Caesium-137 capsule in Western Australia: Warning that cancer-causing radioactive capsule is lost

The authorities have sent out a radiation warning in parts of the state of Western Australia on Saturday after a tiny radioactive capsule that was transported from a mine was lost on its way to the state’s capital, Perth.

Officials said the small silver capsule containing cesium-137 was misplaced during transport from a mine north of Newman – a small town from the Kimberley region – to a storage facility in Perth’s northeastern suburbs.

An alert has been sent for a “risk of radioactive substances” in several areas, fire and emergency services said.

Newman is located approximately 1,200 km (750 miles) northeast of Perth.

Exposure to cesium-137 may increase the risk of cancer due to exposure to high-energy gamma radiation, according to the US Centers for Disease Control and Prevention (CDC).

Internal exposure to the chemical through inhalation or ingestion causes it to spread to the body’s soft tissues, exposing them to beta particles and gamma radiation, which increases the risk of cancer, according to the CDC.

Darryl Ray, acting superintendent of fire and emergency services, said the radioactive capsule was not discovered missing by anyone until more than two weeks after it was transported from the Rio Tinto mine site.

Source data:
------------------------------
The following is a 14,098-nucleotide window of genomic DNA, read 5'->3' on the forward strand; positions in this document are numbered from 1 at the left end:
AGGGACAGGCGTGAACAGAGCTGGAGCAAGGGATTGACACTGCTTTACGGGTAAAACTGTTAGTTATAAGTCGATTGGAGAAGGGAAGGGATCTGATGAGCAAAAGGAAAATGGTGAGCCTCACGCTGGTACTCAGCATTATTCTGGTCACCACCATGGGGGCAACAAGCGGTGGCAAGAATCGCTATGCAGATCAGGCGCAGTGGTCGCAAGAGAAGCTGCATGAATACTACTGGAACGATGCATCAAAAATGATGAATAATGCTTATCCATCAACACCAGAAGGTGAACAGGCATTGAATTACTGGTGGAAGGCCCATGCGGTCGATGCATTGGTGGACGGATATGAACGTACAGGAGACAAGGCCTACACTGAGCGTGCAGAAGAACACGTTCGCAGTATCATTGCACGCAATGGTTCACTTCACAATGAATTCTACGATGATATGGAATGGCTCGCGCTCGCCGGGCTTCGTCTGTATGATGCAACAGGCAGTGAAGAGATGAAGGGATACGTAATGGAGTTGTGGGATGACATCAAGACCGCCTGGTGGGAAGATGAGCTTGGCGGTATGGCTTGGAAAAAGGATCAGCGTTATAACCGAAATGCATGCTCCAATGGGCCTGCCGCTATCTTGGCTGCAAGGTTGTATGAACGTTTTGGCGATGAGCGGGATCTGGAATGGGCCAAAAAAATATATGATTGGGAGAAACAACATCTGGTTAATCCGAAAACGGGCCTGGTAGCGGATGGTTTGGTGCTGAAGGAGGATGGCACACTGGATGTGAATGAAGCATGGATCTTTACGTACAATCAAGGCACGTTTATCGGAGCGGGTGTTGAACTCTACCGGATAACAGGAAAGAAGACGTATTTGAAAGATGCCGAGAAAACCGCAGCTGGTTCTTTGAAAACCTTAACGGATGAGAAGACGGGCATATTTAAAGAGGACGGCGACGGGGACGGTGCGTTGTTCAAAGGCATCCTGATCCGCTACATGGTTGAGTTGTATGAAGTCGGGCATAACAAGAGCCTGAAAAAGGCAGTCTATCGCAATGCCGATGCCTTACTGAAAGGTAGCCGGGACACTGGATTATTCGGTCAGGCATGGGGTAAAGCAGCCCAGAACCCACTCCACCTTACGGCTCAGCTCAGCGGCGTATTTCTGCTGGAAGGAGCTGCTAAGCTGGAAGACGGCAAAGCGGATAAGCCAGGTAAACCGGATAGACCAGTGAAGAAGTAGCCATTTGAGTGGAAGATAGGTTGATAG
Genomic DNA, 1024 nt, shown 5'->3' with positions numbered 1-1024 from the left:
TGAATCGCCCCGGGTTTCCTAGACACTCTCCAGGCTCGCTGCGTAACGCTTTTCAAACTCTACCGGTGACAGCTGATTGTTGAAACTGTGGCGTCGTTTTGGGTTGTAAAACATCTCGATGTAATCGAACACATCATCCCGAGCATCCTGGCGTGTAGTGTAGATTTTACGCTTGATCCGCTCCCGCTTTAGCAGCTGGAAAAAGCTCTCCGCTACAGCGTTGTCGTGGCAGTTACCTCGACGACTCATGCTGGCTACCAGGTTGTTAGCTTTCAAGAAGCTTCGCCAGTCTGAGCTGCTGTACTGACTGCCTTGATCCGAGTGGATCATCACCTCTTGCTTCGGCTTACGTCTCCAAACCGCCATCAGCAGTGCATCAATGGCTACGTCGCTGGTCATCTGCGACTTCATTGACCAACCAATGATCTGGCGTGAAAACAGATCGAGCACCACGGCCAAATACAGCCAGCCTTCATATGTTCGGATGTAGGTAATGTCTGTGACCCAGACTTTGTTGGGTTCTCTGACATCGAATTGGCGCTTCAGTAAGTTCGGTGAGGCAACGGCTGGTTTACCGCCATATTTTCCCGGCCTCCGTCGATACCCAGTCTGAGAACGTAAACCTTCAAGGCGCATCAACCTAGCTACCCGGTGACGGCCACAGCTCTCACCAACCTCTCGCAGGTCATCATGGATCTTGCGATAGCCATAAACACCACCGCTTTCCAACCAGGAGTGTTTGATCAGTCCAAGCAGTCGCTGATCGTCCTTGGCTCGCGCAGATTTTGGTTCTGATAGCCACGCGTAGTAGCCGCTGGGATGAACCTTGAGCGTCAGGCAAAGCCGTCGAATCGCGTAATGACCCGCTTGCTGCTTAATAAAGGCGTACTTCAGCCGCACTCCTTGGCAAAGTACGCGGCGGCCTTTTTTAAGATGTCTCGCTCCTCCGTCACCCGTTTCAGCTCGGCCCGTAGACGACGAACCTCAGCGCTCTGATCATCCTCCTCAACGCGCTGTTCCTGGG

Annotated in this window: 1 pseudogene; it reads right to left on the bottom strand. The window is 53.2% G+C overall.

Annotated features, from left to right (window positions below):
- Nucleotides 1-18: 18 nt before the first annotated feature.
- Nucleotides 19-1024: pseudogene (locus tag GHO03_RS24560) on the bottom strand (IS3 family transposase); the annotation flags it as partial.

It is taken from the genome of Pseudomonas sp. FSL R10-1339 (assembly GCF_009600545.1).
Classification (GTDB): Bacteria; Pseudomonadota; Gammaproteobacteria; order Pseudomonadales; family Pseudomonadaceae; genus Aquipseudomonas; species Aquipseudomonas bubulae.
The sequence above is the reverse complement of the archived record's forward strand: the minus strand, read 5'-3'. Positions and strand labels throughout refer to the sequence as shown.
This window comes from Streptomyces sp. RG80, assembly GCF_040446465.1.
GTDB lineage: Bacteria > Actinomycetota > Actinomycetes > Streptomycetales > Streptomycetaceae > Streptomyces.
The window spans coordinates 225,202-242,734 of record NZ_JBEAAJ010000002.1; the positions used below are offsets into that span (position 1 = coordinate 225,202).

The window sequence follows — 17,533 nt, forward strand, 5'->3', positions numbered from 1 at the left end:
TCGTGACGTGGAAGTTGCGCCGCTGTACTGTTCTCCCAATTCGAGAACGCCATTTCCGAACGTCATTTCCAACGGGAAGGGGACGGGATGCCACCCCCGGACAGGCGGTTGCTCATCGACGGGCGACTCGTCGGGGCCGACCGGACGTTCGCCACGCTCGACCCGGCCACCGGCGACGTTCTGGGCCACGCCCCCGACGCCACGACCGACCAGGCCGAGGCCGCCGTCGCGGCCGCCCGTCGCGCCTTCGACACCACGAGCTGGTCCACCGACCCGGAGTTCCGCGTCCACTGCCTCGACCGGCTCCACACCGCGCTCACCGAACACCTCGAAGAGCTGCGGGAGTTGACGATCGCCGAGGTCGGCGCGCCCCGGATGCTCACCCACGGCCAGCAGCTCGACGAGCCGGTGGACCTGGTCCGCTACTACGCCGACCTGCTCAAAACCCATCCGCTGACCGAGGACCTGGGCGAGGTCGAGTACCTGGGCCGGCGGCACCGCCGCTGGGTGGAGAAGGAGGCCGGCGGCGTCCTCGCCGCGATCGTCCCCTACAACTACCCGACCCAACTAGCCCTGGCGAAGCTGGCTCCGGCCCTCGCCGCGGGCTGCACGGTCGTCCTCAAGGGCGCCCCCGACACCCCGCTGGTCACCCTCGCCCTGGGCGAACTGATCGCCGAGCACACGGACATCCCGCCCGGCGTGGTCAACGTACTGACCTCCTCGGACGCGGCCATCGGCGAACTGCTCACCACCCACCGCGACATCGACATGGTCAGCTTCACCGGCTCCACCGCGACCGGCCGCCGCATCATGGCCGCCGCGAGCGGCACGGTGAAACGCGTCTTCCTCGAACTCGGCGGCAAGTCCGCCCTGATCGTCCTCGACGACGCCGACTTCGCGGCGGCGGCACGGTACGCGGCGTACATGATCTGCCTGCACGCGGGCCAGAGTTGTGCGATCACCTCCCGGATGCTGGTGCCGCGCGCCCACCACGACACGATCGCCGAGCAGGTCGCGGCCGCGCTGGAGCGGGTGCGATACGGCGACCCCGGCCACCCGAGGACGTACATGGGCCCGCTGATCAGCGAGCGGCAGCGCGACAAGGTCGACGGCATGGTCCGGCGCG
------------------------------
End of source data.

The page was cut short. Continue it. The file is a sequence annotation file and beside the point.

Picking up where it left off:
The emergency services were notified this week, according to the authorities.

The capsule and canister were packed on a pallet at the mine site on 10 January, then reached Perth on 16 January.

It was only opened on Jan. 25 after sitting in the radiation service company for nearly 10 days, Ray said.

Officials in Western Australia have assessed that the capsule had been lost for as long as two weeks, somewhere along a 1,400km stretch of road.

– The substance is used in meters in mining. Exposure to this substance can cause radiation burns or radiation sickness, the agency said.

The capsule, if held close to the body, can cause reddening of the skin and radiation burns, Western Australia health chief Andrew Robertson said.

“If it was held long enough and they were exposed long enough, they could have some more acute effects, including affecting their immune system,” he said.

He added that it has been thought that the vibration of the truck could probably have caused the meter to disintegrate and the object to come out of it.

The capsule was from Rio Tinto Ltd, which operates the Gudai-Darri mine site north of Newman in the Pilbara region, the mining company spokesman said.

The capsule was being handled by a contractor at the time, the spokesperson said.

“Rio Tinto was informed of the missing capsule by a contractor on 25 January. The contractor, an expert in handling radioactive material, was engaged by Rio Tinto to handle and package the capsule and transport it safely off-site, the spokesperson said.

They added that the mining company regards safety as the “highest priority” and is working with the Radiological Council, the contractors involved, as well as emergency services to assist in the search.

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